JOINT BASE LANGLEY-EUSTIS, Va. –
In another historic milestone for the 1st Fighter Wing, the 71st Fighter Squadron welcomed its first two F-22 Raptors, tails AF040 and AF042, from Tyndall Air Force Base, Florida, to their new home on Joint Base Langley-Eustis, Virginia, March 29, 2023.
The aircraft, flown by Lt. Col. Andrew Gray, 71st FS commander, and Lt. Col. Matthew Evers, 71st FS director of operations, mark the first of 30 Raptors, which will be assigned to the 71st FS, the new home of the F-22 Formal Training Unit.
“We’re bringing the training mission of the F-22 here,” Gray said, “We’re going to train pilots, who just got their wings, how to employ the F-22 in our squadron, and then we’ll send them out to their combat units.”
Previously, the F-22 FTU mission was located at Tyndall; however, after much of the base was destroyed by Hurricane Michael in 2018, Tyndall’s F-22s were temporarily moved to Eglin Air Force Base, Florida. In 2021, the Air Force signed a Record of Decision approving JBLE as the new FTU location.
In preparation for the new mission, construction has also begun on two of several military construction projects slated to support the FTU. The first was the groundbreaking of a new low observable composite repair facility in November 2022, and the second was the groundbreaking of the new combined operations and maintenance hangar Feb. 22.
Although some may think this is the first time Langley has taken on a combat training mission, Gray said that’s actually not true.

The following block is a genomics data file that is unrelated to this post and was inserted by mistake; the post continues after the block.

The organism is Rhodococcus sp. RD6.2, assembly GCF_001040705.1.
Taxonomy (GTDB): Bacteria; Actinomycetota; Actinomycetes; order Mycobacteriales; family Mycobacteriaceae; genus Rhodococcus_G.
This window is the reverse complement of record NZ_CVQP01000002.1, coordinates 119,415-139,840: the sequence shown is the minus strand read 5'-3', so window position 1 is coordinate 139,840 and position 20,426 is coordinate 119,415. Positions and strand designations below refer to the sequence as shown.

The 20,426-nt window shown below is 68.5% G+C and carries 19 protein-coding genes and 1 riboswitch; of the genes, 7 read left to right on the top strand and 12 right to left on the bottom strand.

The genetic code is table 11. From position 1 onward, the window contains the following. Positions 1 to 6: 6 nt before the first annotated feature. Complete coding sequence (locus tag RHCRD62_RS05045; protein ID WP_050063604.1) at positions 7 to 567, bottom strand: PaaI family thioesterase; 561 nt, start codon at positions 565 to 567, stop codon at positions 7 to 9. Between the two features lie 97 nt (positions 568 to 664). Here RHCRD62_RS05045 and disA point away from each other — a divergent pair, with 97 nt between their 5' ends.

“Langley has had training missions all throughout its history – going back 100 years,” he explained.
In November 1920, the U.S. Army Air Service opened the Air Service Field Officers’ School, located at Langley Field, Virginia. The school was redesignated the Air Service Tactical School in 1922, and in 1926, it became the Air Corps Tactical School. According to the Air Force History and Museums program, its basic mission was to train air officers (and selected officers of the other armed services) in the strategy, tactics, and techniques of airpower.
Fast-forward to 2023, and the 1st Fighter Wing is taking on the mission of training its pilots to learn how to expertly provide air superiority anywhere around the globe – advanced airpower – in the F-22.
But that transition will take time.
Capt. Trent Amerson, who took command of the 71st Fighter Generation Squadron in January, said although his team is excited about the future of the 71st, they know the changes will also bring some challenging times.
“The arrival of these first two aircraft is the beginning of a new era, and we’re very excited,” Amerson said. “We still have a hard road ahead – with standing up the 71st squadrons, but we’re confident in the capability of our maintainers and expertise of our pilots in producing the most lethal F-22 pilots in the Air Force.”
Col. William Creeden, 1st Fighter Wing commander, said transitioning to the FTU mission would not be possible without the efforts of an outstanding team.
“I couldn’t be more proud of our Airmen, America’s First Team and our JBLE mission partners for all they have done to prepare – and continue to work toward making the 71st the home of the F-22 FTU mission,” Creeden said. “And by doing so, we will continue to hold the standard of air superiority for our United States Air Force.”